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Family's anger as 'racist' police are let off the hook

PUBLISHED: 13:53 11 December 2008 | UPDATED: 15:41 07 September 2010

A FATHER and son are outraged after being told riot squad officers, who they claim attacked and racially abused them, will be let off the hook. In March 2007 the Ham&High reported how Alphonse Mendy, then 49, and son Bani, 20, from Lissenden Gardens in Pa

A FATHER and son are outraged after being told riot squad officers, who they claim attacked and racially abused them, will be let off the hook.

In March 2007 the Ham&High reported how Alphonse Mendy, then 49, and son Bani, 20, from Lissenden Gardens in Parliament Hill were allegedly clubbed and headbutted by baton wielding police outside their home.

Dozens of neighbours witnessed the violence and wrote letters of complaint to the police about their heavy-handed tactics. One witness captured the mayhem on his video camera.

But after an Independent Police Complaints Commission (IPCC) investigation, the Met has decided three of the officers should not face disciplinary proceedings. One other officer, who was accused of starting the fracas, could face a written warning for what the Met described as 'a lack of politeness'.

Reacting to the news the family's solicitor Matthew Gold said: "This was a horrific incident involving racial insults and gratuitous violence. We are very disappointed and upset because the IPCC has yet again failed to properly analyse or even refer to major parts of the evidence when deciding not to push for disciplinary procedures against three of the most culpable officers."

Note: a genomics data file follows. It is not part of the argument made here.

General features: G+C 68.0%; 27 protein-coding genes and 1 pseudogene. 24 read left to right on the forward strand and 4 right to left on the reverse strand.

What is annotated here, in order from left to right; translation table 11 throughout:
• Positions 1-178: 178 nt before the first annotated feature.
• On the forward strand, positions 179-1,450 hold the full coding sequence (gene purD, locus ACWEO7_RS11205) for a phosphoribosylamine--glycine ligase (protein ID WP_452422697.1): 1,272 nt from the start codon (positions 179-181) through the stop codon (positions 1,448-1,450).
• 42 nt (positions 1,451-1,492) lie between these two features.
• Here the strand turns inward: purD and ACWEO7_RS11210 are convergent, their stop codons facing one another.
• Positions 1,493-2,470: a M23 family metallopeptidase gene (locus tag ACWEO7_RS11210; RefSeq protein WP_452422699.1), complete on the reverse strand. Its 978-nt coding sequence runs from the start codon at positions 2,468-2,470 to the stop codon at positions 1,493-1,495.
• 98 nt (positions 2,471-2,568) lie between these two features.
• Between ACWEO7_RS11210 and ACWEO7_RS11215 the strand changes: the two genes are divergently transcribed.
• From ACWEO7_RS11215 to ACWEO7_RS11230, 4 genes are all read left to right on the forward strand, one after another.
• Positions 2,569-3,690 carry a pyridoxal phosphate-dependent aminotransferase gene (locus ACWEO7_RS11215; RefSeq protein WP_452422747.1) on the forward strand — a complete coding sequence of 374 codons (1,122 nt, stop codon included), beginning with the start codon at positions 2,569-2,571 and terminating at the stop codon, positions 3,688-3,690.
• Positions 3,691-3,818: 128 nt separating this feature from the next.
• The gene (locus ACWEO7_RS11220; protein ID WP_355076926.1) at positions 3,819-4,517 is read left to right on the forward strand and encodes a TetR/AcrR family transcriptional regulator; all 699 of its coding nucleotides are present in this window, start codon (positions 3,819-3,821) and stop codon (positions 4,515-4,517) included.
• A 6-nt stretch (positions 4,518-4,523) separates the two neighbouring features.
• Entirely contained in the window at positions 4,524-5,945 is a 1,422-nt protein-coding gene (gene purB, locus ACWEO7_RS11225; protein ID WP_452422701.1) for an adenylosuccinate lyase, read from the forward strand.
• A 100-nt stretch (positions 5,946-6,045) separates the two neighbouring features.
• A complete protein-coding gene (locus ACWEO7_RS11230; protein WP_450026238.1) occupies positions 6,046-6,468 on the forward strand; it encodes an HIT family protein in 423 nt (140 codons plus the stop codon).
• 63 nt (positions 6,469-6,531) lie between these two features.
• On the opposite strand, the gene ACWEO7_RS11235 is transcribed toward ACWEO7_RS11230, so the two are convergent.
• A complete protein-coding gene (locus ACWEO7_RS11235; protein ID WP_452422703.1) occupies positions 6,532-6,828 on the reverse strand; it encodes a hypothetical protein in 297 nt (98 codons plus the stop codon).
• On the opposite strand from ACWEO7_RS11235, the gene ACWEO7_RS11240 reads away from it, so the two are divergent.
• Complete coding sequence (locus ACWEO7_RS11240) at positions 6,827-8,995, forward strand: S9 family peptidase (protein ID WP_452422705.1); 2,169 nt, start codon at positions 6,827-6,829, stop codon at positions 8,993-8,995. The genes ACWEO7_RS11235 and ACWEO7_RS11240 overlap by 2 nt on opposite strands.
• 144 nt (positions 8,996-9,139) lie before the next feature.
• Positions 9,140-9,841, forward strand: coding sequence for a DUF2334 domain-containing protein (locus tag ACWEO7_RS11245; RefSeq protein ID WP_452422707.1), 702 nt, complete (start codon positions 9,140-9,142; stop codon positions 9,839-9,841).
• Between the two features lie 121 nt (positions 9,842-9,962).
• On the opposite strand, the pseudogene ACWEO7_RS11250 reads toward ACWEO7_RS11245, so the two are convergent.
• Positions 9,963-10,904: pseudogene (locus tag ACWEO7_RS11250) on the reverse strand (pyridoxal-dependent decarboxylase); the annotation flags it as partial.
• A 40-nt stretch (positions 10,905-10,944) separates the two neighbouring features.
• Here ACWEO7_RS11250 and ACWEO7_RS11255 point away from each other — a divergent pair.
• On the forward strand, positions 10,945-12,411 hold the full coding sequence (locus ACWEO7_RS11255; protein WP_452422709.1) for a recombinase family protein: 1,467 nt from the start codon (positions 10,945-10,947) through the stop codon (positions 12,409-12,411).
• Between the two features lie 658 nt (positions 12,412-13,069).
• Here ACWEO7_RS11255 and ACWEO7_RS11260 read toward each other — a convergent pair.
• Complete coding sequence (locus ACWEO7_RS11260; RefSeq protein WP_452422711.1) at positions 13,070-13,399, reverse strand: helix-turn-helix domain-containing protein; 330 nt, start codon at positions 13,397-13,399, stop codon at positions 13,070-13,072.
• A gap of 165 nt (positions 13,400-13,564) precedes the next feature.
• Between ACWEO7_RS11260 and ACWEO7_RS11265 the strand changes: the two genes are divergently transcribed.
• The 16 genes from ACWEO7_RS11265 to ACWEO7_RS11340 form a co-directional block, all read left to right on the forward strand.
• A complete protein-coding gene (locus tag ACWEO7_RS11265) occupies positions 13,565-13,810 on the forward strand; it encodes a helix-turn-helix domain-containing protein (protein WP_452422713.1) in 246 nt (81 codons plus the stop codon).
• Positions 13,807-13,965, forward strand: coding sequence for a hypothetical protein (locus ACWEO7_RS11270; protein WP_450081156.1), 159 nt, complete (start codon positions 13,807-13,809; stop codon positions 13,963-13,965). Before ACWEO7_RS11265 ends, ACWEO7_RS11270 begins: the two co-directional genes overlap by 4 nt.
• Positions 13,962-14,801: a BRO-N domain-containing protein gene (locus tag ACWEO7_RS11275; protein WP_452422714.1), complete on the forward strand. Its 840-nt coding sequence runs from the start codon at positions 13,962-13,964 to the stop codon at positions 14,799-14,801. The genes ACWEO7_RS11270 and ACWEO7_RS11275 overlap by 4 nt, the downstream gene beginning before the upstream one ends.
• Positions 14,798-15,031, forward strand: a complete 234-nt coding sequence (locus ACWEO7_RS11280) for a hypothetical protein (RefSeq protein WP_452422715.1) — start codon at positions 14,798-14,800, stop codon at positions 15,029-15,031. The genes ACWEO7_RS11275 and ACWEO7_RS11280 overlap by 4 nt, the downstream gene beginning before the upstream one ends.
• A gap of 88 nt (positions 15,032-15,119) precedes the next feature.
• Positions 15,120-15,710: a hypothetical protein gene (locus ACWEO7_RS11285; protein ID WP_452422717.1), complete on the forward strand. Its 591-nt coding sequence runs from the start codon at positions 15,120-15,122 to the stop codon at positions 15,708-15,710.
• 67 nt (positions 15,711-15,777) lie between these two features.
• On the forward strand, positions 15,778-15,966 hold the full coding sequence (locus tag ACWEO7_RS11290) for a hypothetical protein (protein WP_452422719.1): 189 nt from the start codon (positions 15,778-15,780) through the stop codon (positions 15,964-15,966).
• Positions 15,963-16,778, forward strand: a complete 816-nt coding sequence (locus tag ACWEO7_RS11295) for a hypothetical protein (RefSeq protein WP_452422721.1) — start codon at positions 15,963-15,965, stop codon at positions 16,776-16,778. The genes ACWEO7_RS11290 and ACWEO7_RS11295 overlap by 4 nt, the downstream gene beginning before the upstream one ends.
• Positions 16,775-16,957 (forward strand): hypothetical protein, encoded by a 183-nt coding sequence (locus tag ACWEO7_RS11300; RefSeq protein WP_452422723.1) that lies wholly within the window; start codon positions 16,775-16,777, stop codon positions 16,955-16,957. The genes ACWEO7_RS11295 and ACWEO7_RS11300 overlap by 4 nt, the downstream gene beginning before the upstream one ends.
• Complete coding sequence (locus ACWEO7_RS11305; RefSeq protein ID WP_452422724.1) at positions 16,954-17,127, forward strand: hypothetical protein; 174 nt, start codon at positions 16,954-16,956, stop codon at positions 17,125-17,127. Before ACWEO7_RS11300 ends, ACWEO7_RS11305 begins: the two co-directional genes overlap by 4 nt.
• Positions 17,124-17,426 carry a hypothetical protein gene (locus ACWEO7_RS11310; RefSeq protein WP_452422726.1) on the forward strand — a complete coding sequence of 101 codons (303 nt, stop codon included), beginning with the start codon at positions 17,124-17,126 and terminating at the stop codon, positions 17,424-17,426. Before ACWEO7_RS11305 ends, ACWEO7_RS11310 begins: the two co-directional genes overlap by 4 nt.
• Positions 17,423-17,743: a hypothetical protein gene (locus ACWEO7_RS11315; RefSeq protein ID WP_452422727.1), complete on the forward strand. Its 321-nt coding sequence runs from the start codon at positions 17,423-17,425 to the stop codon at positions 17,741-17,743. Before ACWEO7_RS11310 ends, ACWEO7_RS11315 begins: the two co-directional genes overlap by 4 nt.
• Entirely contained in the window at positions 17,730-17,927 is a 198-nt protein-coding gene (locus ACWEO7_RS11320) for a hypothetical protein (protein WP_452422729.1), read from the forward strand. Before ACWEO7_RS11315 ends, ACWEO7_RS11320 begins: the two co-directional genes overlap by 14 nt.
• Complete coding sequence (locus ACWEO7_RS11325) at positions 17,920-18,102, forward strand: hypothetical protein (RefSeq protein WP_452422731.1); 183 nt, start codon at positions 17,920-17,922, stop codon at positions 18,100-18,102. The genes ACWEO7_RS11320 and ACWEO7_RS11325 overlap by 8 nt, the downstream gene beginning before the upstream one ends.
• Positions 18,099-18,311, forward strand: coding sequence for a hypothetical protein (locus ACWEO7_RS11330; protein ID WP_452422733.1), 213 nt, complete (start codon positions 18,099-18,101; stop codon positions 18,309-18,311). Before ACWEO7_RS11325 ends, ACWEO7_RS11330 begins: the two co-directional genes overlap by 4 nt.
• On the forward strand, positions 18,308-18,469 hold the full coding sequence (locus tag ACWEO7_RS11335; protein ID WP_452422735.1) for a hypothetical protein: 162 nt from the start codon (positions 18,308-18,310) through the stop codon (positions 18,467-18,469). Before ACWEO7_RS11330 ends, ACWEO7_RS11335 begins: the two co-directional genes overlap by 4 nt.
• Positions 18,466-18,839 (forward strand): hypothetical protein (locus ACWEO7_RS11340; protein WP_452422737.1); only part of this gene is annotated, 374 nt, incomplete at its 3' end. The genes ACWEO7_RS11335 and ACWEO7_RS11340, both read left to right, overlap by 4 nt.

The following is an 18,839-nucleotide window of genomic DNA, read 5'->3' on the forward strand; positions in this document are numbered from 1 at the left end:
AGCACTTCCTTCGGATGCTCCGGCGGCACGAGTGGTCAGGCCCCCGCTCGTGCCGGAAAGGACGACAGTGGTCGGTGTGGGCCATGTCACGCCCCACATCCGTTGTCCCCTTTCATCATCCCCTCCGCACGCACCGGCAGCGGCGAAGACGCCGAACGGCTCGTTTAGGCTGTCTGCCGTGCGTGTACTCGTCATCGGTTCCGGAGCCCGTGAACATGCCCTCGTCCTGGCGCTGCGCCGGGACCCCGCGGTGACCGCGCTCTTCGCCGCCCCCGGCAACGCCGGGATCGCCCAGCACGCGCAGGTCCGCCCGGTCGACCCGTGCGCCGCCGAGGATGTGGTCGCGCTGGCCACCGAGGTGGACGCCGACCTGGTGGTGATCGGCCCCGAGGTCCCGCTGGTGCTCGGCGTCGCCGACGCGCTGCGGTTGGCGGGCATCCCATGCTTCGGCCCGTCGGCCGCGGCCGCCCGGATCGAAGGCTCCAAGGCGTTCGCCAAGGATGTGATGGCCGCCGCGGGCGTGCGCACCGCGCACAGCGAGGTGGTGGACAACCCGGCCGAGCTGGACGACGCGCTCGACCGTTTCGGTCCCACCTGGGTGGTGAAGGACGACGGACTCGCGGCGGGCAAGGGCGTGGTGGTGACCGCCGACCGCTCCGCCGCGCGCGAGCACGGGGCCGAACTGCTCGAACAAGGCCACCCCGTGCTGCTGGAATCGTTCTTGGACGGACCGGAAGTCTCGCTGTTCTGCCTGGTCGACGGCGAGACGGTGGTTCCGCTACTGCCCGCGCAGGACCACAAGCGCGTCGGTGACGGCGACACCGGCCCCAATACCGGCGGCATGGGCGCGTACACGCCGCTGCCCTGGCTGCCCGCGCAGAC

Trouble flared when officers jumped out of their vehicle, ordering Bani to stop his car yards from his front door. He was pulled out, pushed to the floor and beaten with batons across his back.

When his father came out to intervene he too was struck and left with a black eye. The men claim the abuse continued inside the riot van. One officer reportedly broke his wrist in the melee when hit by a colleague's truncheon. No charges were brought against Bani or Alphonse and witnesses say neither of them did anything wrong.

Bani, who is due to graduate from Bournemouth University next year, said: "I wanted the police to pay for what they did. What can I do now? The law is working against me. Any trust I had in the police has gone. I can't believe these officers can get away with it."

IPCC Commissioner David Petch does believe the officer who pulled Bani from his car was in breach of regulations regarding Use of Force and Abuse of Authority, and has recommended a written warning.

Earlier this year the Crown Prosecution Service decided not to take criminal proceedings against the officers. The family are still considering a civil case against them.

An IPCC spokeswoman said: "We are confident that this was a thorough investigation, taking into account evidence from the complainant, officers involved and independent witnesses.

"The investigation did examine the allegations that violence was used by officers and took into account statements from several independent witnesses. This was included in the information passed to the CPS and the MPS.


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